Cher. Justin Timberlake. Whitney Houston. All musicians who've turned to acting on the big screen.
Jeff Goldblum. Ryan Gosling. Jeff Bridges. All big name actors who've combined music with the day job.
Both camps have a list of names as long as your arm, so it's no surprise that the music biopic is an established genre favourite with audiences and film makers alike.
Just over a year ago, one of the biggest names in music moved onto the big screen. Admittedly, Elton John was playing himself – after a fashion – in Kingsman: The Golden Circle, but it hinted at what was to come.
His very own biopic Rocketman arrives in May and sees him portrayed by no less than his Kingsman co-star, Taron Egerton.
Elton John's colourful life is just one of many that have been turned into movies - here's another six music icons who have been given the big screen treatment, plus a wild card choice without which no music biopic list is complete.
1. Sid Vicious – Sid And Nancy (1986)
By today's standards, Alex Cox's account of Sex Pistol Sid Vicious' relationship with girlfriend Nancy Spungen is surprisingly conventional and romanticised. Theirs was a brief affair, fuelled by drugs, culminating with Vicious murdering Nancy and dying from a heroin overdose some four months later.
But it was Gary Oldman as Vicious (apparently he pipped some guy called Daniel Day-Lewis to the role) and Chloe Webb as Nancy who made the film so compelling.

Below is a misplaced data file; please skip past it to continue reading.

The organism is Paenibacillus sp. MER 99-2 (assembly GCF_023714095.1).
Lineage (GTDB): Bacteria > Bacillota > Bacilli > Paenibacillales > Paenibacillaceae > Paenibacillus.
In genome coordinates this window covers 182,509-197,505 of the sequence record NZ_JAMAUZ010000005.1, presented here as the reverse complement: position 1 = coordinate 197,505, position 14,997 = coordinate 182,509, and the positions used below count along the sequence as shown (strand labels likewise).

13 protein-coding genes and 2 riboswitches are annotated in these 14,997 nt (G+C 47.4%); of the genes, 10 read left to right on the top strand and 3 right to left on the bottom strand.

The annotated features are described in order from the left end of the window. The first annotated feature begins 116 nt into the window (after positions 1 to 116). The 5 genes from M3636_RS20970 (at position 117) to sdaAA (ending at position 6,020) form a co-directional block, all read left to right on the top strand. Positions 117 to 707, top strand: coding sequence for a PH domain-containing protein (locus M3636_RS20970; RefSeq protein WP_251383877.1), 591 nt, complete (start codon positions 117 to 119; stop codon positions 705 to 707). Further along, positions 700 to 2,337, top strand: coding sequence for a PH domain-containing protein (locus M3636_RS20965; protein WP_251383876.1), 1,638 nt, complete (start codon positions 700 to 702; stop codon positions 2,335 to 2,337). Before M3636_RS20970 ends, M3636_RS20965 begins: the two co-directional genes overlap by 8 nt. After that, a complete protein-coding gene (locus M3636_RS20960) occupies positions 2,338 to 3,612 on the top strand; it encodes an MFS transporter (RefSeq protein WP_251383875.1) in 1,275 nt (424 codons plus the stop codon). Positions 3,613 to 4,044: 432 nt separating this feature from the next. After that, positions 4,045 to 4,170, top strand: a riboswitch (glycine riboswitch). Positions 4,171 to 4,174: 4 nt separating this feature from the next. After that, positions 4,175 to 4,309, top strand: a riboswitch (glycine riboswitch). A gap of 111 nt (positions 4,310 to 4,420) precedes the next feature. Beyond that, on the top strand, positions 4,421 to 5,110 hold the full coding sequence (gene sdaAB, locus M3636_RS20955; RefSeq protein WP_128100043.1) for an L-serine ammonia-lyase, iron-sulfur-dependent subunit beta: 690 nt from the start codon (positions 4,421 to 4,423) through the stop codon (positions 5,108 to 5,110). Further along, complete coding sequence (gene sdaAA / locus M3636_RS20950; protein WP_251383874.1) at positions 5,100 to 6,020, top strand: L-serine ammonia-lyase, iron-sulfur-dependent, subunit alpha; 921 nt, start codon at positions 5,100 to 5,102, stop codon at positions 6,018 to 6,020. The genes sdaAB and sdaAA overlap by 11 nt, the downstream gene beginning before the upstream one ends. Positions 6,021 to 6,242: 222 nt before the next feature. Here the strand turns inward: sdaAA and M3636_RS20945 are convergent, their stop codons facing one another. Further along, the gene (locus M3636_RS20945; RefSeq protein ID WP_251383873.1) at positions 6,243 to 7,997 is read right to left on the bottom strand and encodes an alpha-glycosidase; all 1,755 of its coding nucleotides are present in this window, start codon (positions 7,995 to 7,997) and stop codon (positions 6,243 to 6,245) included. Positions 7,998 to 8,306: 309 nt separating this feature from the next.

Oldman was extraordinary in his breakout role, magnetic and malevolent all at the same time and even The Pistols' John Lydon – who, after seeing the film, reputedly told director Alex Cox that he ought to be shot – was moved to praise his performance.
Webb was Oldman's perfect foil and, even if they both played Sid and Nancy as more sympathetic than they actually were, it was a partnership made in heaven. Or hell.
2. Jim Morrison – The Doors (1991)
Controversial director Oliver Stone was in the middle of a purple patch when he brought the hedonistic, excessive lifestyle of '60s icon Jim Morrison to the screen. And while the film wasn't to everybody's taste at the time of release, there's no denying that Stone's celebration of The Doors' lead singer was one heck of a ride.
It was also one of Val Kilmer's finest hours (the other being as Doc Holliday in Western epic Tombstone two years later), ridiculous and admirable at the same time. The director passed no judgement on his charismatic central character, leaving that to the audience as they experienced the psychedelia of the period and witnessed how drugs and over-the-top egos can inspire and destroy in quick succession.
3. Johnny Cash – Walk The Line (2005)
James Mangold's classy drama concentrated on country singer Johnny Cash's earlier years, putting his creative and personal relationship with June Carter at the heart of the movie. It also cast both roles to perfection, the dark, brooding Joaquin Phoenix eliciting terrific chemistry with the vivacious, sparkling Oscar winner Reese Witherspoon – and they both did their own singing.